Photographer Tessa Neustadt and her boyfriend, Chris Nowling, did not intend on plunging into a full-blown kitchen renovation when they decided to upgrade a few details in their dated Los Angeles home. “We always despised the kitchen and knew it would have to be renovated at some point, but planned on doing it down the road,” Neustadt says. Instead, taking down two awkwardly placed cabinets immediately triggered their desire to redesign.
“We had these upper cabinets that were hung at different levels, and at first thought we would just remove [them] and replace them with open shelving,” she says. “But, it very quickly snowballed into a full kitchen renovation.”
The home, built in 1909, is nestled in the charming Eagle Rock neighborhood in Northeast Los Angeles. “Eagle Rock feels like a small town and is a bit quieter than other parts of LA. Our neighborhood is filled with trees and birds chirping and we have a great view of the mountains,” she adds.
Quirky, Mismatched, and Dysfunctional
When Neustadt and Nowling moved into the home, the kitchen was their least favorite room in the house. It’s outdated medley of 20th-century design included a kitchen island made from both steel and granite, while the cabinets and light fixtures were unflattering shades of brown.
The room also had another quirk: the washer and dryer were situated amid the kitchen appliances. “Our biggest challenge was finding a new place for the washer and dryer, so we decided to relocate them to the third bedroom. This really allowed us to open up the kitchen by moving the fridge to where the washer and dryer once stood,” she says.
The pair were mid-way through their kitchen renovation when the pandemic shut down the entire project. “We had to finish what we could on our own,” Neustadt says. Despite the obstacles, the two created a space that melds function with comfort and originality. “I can’t tell you how happy we were to have a new kitchen heading into the pandemic when we were suddenly spending most of our time there.”
One of their biggest DIY projects was designing their own semi-custom kitchen island. “Functionality wise, we wanted more countertop space. We built the kitchen island from IKEA boxes, using Semihandmade DIY Shaker fronts and had custom end caps built to create a more polished look,” she explains.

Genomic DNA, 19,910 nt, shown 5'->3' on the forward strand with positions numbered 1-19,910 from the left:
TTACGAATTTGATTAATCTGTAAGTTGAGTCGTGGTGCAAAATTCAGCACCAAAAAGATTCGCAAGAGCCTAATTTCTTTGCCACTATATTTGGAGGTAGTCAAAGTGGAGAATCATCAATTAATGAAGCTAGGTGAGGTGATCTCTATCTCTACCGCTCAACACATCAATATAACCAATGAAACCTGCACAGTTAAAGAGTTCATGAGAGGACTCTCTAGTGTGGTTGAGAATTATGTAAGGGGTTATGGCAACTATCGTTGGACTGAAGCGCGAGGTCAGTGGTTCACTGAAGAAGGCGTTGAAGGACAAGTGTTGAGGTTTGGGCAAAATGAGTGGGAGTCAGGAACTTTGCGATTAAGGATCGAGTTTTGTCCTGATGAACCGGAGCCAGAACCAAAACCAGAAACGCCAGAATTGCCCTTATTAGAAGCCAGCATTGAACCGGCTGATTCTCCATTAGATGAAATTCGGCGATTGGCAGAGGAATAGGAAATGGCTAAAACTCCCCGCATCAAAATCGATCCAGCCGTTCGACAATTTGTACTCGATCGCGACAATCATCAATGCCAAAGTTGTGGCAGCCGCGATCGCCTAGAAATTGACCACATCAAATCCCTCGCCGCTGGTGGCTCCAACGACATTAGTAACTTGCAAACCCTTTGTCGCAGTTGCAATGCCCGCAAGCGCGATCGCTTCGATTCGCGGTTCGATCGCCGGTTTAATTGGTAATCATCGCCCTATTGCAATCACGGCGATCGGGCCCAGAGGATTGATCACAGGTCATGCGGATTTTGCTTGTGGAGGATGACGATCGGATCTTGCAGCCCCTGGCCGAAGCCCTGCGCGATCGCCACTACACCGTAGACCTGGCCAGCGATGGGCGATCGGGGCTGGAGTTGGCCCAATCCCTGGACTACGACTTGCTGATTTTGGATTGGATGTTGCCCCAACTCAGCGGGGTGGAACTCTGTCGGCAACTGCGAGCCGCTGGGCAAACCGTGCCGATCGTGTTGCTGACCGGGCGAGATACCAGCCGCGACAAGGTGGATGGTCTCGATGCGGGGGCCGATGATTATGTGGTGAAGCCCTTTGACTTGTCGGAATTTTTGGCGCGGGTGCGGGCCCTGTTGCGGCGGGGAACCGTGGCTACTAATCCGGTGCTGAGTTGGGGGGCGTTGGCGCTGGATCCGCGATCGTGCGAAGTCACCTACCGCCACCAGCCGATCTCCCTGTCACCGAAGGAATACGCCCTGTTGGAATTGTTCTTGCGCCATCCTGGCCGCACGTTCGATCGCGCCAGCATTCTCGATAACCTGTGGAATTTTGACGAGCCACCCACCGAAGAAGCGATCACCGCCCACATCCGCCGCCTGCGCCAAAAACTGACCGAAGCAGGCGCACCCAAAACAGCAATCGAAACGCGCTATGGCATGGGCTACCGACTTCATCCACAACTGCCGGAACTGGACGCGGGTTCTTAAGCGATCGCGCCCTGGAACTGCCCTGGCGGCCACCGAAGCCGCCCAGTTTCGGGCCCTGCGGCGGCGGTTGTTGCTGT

Coziness Is Timeless
Since the ceiling is lower in the kitchen than in other rooms in the house, the couple aimed to create the illusion of higher ceilings by replacing those awkward cabinets with floating marble shelves, immediately modernizing the space. The lightweight feel fits in with the minimalist design scheme.
Another way to create the feeling of a higher ceiling is by featuring dark colors closer to the floor. The bottom cabinets were replaced with Semihandmade’s DIY Shaker fronts, which juxtapose the white countertops and decor, which includes vintage vases and handmade plates. A dark, chic hanging light from Urban Electric Company replaced the outdated fixtures, while a vintage-looking Cafe Appliances stove adds an element of timelessness to the room.
When to Call for Help
Although the couple finished the project themselves, there were areas where they called on professionals for advice. For instance, finding a way to support heavy floating marble shelves was a challenge on a wall that features a pocket door on the other side. In order to support the shelves, they collaborated with a builder to find a solution. “We had custom steel brackets fabricated, and then our builder came up with the idea to install brass dowels to provide the needed support,” Neustadt says.
In the end, the couple were left with a kitchen that was completely transformed from an incongruous bunch of materials to a cohesive, functional and cozy space.